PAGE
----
Mackenzie Cundill Team
- The final quarter of the year was a positive environment for value investing. All of the Cundill Funds performed favourably relative to their benchmarks, as should be expected in this type of environment. The portfolios were poised to benefit from the current “Great Resurrection” of value stocks, and they delivered. The investment thesis behind several of our holdings was further validated in the final quarter of the year. We believe this is the beginning of a multi-year rotation that favours value investing, which benefits from rising rates, higher inflation, and cyclical recovery. This global reflation trade is being led by the U.S., where employment and economic activities have been gathering momentum since early this year.
- Two major events defined the returns during the quarter: the Republican sweep of the U.S. election and the November OPEC meeting. First, the election of Donald Trump resulted in a temporary dislocation followed by a strong rebound in the markets. The S&P 500 Index (CAD) ended the quarter up 5.9%. This accelerated the resurgence of value investing strategies and our funds were rewarded during the period. Our portfolios reflect our conviction in the recovering U.S. economy and the Mackenzie Cundill Value Fund is tilted towards the U.S.
- Since the Global Financial Crisis in 2008, we have been in a low economic growth environment. Growth and low volatility strategies have been winning strategies as investors clung onto any modicum of potential growth. We are entering the stage of higher economic growth where cyclically-sensitive stocks in U.S. banks and industrials have surged higher on the expectation of stronger economic growth. Strong figures on wage growth and housing starts continue to support this trend.
- Our U.S. bank holdings were the largest contributors across our portfolios, including holdings in Bank of America, Citigroup, Goldman Sachs, and JP Morgan. Half way through 2016, U.S. banks were trading below their book value and subsequently returned 38.6% (in local currency). Despite the run-up, banks are trading well below their previous peak of 2.2x book value and we believe they still have a long runway. Thesis progression on our U.S. banks remains on-track with an improving interest rate environment, cost cutting, loan loss reserve release, net interest margin expansion and share buybacks to realize value.
- OPEC surprised markets with their production cut announcement in November. This greatly benefited our energy holdings including: Chesapeake, Rowan Cos., Tenaris, which are held in several of our portfolios. The proposed cut along with steadily growing oil demand support the outlook for Energy going into 2017.
Outlook & Strategy
- Despite Brexit and the Italian referendum, European economies as a whole have been on a path of recovery. Data on employment, housing and consumption have mainly been positive. The large countries are all showing growth in their GDP. This recovery has been bumpy, however. The timing and outcome of Brexit negotiations are still highly uncertain and that has put a pause on some business investment decisions in the near term.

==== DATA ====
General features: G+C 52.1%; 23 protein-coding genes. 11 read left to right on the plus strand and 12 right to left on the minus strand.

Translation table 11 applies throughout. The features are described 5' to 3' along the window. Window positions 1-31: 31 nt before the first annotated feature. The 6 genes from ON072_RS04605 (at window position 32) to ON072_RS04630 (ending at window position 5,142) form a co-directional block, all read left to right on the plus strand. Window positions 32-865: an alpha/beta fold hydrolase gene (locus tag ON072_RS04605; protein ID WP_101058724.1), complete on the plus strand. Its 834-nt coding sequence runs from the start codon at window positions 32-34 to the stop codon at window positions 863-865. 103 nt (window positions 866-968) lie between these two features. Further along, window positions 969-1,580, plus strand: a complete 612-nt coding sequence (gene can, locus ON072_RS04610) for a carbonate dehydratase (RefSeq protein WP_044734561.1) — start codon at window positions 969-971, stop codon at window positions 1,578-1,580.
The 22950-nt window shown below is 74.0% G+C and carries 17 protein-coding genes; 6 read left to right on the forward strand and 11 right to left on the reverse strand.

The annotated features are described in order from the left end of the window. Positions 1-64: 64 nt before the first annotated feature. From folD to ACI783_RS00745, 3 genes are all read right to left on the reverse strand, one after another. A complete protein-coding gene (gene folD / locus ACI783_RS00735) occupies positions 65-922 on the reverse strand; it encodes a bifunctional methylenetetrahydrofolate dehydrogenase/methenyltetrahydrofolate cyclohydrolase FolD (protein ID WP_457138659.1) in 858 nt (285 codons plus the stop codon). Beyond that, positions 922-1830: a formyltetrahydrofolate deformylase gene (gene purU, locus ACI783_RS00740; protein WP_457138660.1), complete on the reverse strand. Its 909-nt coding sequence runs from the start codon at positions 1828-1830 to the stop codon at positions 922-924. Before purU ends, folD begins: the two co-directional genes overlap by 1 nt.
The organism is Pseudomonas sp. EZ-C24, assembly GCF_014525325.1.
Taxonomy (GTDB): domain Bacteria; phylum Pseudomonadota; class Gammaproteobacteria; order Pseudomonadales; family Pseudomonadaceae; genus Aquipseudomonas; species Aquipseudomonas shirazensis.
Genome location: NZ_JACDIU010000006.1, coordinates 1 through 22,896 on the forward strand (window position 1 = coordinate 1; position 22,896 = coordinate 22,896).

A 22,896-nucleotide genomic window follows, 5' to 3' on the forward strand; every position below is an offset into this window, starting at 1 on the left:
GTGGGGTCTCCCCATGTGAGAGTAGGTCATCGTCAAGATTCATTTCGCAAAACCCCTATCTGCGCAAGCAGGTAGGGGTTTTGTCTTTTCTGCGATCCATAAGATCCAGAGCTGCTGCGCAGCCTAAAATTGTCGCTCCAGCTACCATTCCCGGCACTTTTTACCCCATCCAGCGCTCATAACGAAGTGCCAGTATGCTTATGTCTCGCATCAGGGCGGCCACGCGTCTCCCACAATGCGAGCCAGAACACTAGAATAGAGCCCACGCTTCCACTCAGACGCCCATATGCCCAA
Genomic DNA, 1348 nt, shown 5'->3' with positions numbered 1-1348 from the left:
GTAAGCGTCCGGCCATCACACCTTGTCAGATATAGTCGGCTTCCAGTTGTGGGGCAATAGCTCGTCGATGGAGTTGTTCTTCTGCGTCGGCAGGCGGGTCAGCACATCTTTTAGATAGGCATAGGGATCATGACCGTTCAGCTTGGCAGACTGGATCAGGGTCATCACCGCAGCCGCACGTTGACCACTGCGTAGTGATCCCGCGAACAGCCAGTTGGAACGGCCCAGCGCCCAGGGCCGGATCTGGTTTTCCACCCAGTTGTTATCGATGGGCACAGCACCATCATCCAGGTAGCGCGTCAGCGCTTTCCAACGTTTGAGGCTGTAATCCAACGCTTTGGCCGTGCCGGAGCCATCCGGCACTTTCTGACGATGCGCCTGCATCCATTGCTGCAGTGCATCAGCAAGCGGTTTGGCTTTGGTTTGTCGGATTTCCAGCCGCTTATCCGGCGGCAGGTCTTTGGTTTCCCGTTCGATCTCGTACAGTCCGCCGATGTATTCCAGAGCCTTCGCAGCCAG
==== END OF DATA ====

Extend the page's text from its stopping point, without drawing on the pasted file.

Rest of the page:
- In 2017 there will be elections in the Netherlands, France and Germany. Investors will be closely watching the political landscape for any changes that could impact the fundamentals of the Eurozone.
- In Japan, the quantitative easing of Abenomics has produced limited real economic impact. Bank of Japan’s buying of government bonds has resulted in banks holding deposits at the BOJ, as there is no growth in loan demand. The BOJ’s purchase of equities through ETFs is potentially distorting the price discovery mechanism of the market. Further structural change could come from Abenomics but the pace remains to be seen.
- In China, there are currently no signs of a “hard landing”. Consumers seem to be in decent shape. However, there is excess production capacity in some industries. The high level of debt in the financial system is a concern but most debt is held domestically.
- Trump’s election could be positive for international markets if accelerated U.S. growth spills over to other countries. However, if his rhetoric on a protectionist stance in trade negotiations translates into real action, it could hurt global trade. We are monitoring these developments closely.
- Overall, the global economic backdrop has been on a path of healing. We are watchful for the development of geopolitical risks that could impact company fundamentals.
- We see the recovery in the U.S. accelerating with improvements in the job market, housing market and industrial production and the emergence of inflationary pressures. The earnings recession we saw is largely behind us. We ignore Trump’s daily tweets and focus on what to expect from a Republican Congress and White House. We expect benefits from tax reform and deregulation will be unambiguously positive for company earnings and value stocks. We believe the rhetoric on trade and Obamacare may end up being dealt a heavy dose of reality when Republicans have to consider what is good for the country as well as what is good for the party in the mid-term elections. The acceleration in economic fundamentals we see is not only in the U.S., but around the world.